The director of the Art Gallery of South Australia (AGSA), Nick Mitzevich, will on Tuesday be confirmed as the sixth director of the nation’s pre-eminent temple of fine art, the National Gallery of Australia (NGA) in Canberra.
Federal Cabinet has signed-off on Mitzevich’s new role, which had been rumoured for weeks.
Keeping a lid on the prestigious appointment proved almost impossible in Adelaide during the city’s annual arts festival.
Mitzevich will replace Gerard Vaughan, who signalled his retirement last year after having been appointed in 2014 to stabilise the NGA following the exit of previous director Ron Radford. Radford was also a director at AGSA before he moved to Canberra.
Mitzevich will swap a gallery with $11 million in annual government funding for one three times that amount, and bring to the capital gallery a reputation for effecting change.
A former director of the Newcastle Art Gallery and of the University of Queensland Art Museum in Brisbane, he took the Adelaide job after previous director Christopher Menz quit, accusing the South Australian Government of failing to properly fund the gallery.
Mitzevich began with a misstep when he cancelled a planned Bauhaus exhibition and secured special State Government funding to stage a whole-of-gallery display of British art from London’s Saatchi Gallery, which failed to excite either critics or audiences.
During the next seven years he redeemed his reputation by, among others things, overseeing the acquisition of a trophy painting, Camille Pissarro’s landscape Prairie a Eragny, bought with $4.5 million raised entirely from donations.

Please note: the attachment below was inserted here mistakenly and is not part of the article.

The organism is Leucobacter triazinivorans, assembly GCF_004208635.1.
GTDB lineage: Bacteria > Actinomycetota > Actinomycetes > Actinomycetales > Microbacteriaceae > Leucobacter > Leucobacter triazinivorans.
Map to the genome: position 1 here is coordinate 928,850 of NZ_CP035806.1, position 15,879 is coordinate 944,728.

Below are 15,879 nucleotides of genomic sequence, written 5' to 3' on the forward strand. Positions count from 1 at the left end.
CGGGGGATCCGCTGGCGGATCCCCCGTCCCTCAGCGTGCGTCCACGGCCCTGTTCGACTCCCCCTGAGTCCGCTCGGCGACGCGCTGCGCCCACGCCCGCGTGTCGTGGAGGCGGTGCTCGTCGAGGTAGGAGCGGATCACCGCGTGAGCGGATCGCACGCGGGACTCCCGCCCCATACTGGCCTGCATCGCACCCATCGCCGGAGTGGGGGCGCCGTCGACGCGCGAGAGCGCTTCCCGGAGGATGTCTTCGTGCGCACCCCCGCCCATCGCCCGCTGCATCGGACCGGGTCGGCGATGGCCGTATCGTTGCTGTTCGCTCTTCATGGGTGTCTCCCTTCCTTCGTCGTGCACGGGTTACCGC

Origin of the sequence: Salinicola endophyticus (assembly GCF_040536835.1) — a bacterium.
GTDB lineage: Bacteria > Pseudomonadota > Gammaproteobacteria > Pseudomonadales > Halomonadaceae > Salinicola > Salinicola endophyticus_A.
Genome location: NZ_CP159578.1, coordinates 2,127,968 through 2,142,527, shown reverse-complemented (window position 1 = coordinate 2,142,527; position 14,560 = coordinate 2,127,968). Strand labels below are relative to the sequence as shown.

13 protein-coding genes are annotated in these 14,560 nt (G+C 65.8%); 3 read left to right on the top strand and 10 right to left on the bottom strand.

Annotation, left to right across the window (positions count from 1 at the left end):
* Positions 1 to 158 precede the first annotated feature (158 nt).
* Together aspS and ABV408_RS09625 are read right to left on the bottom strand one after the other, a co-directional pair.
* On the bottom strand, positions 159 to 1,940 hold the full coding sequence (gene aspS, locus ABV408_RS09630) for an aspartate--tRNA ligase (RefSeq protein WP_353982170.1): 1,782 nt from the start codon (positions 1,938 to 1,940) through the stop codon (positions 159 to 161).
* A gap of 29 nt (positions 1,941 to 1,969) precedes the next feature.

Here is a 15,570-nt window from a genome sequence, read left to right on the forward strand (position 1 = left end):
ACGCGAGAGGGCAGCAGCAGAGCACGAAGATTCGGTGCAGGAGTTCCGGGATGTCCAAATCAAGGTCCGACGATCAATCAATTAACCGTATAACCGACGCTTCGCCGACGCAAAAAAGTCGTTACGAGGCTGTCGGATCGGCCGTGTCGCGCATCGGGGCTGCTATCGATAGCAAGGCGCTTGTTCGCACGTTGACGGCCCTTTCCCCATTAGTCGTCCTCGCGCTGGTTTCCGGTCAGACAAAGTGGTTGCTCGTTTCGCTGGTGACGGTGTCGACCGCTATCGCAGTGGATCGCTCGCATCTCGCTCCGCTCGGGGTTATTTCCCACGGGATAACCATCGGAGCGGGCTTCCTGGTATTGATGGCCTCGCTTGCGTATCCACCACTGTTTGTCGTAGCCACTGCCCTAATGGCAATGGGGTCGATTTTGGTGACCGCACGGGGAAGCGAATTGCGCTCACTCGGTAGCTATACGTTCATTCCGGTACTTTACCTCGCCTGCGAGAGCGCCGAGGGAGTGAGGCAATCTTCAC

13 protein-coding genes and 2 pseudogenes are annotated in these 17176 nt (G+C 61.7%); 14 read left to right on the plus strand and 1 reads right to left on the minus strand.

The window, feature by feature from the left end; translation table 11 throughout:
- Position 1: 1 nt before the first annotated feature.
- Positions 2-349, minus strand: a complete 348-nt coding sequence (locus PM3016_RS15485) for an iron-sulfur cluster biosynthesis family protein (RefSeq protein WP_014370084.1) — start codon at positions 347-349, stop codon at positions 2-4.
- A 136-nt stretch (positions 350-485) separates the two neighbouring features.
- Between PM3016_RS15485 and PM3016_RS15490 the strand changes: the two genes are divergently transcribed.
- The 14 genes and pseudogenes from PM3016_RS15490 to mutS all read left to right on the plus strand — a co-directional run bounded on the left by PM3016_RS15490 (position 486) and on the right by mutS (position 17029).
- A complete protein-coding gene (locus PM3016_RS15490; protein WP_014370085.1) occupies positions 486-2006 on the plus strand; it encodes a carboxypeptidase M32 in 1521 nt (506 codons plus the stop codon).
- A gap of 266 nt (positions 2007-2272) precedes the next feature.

He renovated the 120-year-old sandstone building room by room, introduced an Indigenous art festival, Tarnanthi, and hosted large-scale blockbusters, including one of paintings by Turner and another of fashion icons.
He ramped up South Australia’s collecting of contemporary Australian and international art, and was the first Australian director to implement a provenance project to investigate antiquities in its collection acquired without historical checks.
In 2014 Mitzevich curated the prestigious Adelaide Biennale, Dark Heart, and he is held in significant esteem by the Adelaide community after having pledged not to turn down a single invitation during his first year in the job.
Former Sydney Opera House boss Michael Lynch is chairing the design competition for Adelaide Contemporary, which closes next week, and will advise AGSA as it seeks a new director.
Mitzevich, 48, will in July commence his five-year term atop the nation’s best-funded art gallery, which is also home to the largest collection, some 150,000 artworks valued at $6 billion.
He will also inherit an institution that has undergone a recent restructure due to federal funding cuts and that harbours long-established plans to increase the gallery size through an as-yet unfunded renovation.